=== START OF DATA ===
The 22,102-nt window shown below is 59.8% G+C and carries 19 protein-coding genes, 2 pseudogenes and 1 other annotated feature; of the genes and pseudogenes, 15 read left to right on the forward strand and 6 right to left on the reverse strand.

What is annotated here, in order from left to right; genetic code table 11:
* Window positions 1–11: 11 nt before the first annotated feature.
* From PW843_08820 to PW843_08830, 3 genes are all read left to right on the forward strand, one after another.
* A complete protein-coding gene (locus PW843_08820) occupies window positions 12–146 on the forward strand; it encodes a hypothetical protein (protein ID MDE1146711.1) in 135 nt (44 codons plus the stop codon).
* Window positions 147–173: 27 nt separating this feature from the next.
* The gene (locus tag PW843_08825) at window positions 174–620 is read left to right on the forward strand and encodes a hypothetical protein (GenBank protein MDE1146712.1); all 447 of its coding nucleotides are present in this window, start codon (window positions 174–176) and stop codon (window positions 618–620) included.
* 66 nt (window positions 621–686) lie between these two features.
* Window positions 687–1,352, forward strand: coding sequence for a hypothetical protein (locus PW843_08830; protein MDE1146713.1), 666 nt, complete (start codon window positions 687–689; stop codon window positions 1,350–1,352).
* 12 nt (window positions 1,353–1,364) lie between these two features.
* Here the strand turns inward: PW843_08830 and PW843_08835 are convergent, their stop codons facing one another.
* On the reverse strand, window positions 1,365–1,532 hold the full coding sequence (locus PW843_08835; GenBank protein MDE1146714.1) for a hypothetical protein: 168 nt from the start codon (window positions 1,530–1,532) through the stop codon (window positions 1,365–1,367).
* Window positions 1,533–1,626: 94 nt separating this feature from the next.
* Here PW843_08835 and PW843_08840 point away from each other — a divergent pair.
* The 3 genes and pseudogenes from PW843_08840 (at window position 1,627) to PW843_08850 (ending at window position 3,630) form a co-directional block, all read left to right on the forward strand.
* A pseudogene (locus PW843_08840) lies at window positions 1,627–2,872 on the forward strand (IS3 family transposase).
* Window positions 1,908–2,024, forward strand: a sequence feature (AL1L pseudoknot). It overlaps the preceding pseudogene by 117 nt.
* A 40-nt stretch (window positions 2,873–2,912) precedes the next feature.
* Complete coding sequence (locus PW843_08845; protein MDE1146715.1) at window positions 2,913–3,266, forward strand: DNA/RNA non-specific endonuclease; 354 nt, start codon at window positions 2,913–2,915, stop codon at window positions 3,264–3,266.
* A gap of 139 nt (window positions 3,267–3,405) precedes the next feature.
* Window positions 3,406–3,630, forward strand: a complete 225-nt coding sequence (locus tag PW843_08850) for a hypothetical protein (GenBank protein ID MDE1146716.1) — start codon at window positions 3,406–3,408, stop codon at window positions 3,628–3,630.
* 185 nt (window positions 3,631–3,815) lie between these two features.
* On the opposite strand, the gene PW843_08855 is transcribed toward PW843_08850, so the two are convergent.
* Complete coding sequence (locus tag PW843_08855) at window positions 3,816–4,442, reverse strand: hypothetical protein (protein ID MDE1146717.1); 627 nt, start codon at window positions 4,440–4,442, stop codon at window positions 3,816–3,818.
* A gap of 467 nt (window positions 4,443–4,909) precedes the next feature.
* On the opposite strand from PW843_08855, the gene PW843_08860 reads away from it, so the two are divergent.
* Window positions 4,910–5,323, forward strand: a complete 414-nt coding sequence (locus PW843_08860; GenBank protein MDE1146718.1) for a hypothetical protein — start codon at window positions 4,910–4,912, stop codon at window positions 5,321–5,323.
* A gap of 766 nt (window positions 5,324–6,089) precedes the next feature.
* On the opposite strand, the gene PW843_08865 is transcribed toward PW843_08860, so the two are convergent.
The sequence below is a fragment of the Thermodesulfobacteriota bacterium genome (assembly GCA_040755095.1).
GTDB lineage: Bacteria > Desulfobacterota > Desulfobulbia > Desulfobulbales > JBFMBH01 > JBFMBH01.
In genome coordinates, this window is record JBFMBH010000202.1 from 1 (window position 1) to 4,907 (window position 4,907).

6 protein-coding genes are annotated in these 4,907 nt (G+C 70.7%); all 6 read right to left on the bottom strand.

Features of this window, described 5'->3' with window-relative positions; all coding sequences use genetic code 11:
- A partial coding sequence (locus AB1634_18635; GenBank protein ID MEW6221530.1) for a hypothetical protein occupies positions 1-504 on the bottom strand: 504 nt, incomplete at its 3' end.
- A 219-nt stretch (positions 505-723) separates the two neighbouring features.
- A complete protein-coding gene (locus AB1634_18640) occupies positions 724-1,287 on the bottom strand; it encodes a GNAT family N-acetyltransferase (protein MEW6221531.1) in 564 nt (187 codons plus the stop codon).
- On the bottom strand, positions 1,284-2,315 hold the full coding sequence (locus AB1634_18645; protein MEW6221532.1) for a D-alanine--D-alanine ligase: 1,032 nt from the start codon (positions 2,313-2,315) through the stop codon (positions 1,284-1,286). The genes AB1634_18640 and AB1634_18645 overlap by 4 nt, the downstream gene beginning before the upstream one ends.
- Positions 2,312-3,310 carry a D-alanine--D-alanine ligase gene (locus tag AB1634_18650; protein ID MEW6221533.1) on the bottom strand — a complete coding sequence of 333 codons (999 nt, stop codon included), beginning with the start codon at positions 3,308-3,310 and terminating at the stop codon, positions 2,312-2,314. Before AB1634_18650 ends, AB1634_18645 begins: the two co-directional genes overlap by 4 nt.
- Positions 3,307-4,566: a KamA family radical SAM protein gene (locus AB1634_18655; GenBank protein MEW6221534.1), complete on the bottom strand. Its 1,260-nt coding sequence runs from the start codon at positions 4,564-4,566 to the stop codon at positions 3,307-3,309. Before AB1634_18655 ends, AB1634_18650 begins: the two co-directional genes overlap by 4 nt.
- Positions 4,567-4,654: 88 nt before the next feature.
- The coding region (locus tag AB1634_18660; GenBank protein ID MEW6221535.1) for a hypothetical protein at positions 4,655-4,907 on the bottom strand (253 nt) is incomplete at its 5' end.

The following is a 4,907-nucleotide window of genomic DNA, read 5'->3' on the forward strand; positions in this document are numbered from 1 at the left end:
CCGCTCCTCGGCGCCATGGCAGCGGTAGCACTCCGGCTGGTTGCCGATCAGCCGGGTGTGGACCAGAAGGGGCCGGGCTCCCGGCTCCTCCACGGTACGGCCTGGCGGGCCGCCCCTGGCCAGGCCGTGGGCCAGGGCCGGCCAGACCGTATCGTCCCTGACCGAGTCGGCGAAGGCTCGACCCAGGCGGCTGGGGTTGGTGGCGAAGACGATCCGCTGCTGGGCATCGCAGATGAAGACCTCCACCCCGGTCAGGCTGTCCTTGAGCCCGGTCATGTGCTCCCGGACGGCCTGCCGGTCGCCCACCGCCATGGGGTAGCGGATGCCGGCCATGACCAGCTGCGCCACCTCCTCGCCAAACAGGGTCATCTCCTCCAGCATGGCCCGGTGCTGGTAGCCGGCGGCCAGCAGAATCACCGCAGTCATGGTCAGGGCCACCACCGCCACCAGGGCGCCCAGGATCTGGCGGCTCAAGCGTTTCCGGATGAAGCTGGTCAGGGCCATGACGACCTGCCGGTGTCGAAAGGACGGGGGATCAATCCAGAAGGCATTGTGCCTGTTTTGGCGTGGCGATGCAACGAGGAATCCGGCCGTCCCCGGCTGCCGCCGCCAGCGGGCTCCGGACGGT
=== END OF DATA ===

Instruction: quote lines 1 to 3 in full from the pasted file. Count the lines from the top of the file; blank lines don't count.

The 22,102-nt window shown below is 59.8% G+C and carries 19 protein-coding genes, 2 pseudogenes and 1 other annotated feature; of the genes and pseudogenes, 15 read left to right on the forward strand and 6 right to left on the reverse strand.

What is annotated here, in order from left to right; genetic code table 11:
* Window positions 1–11: 11 nt before the first annotated feature.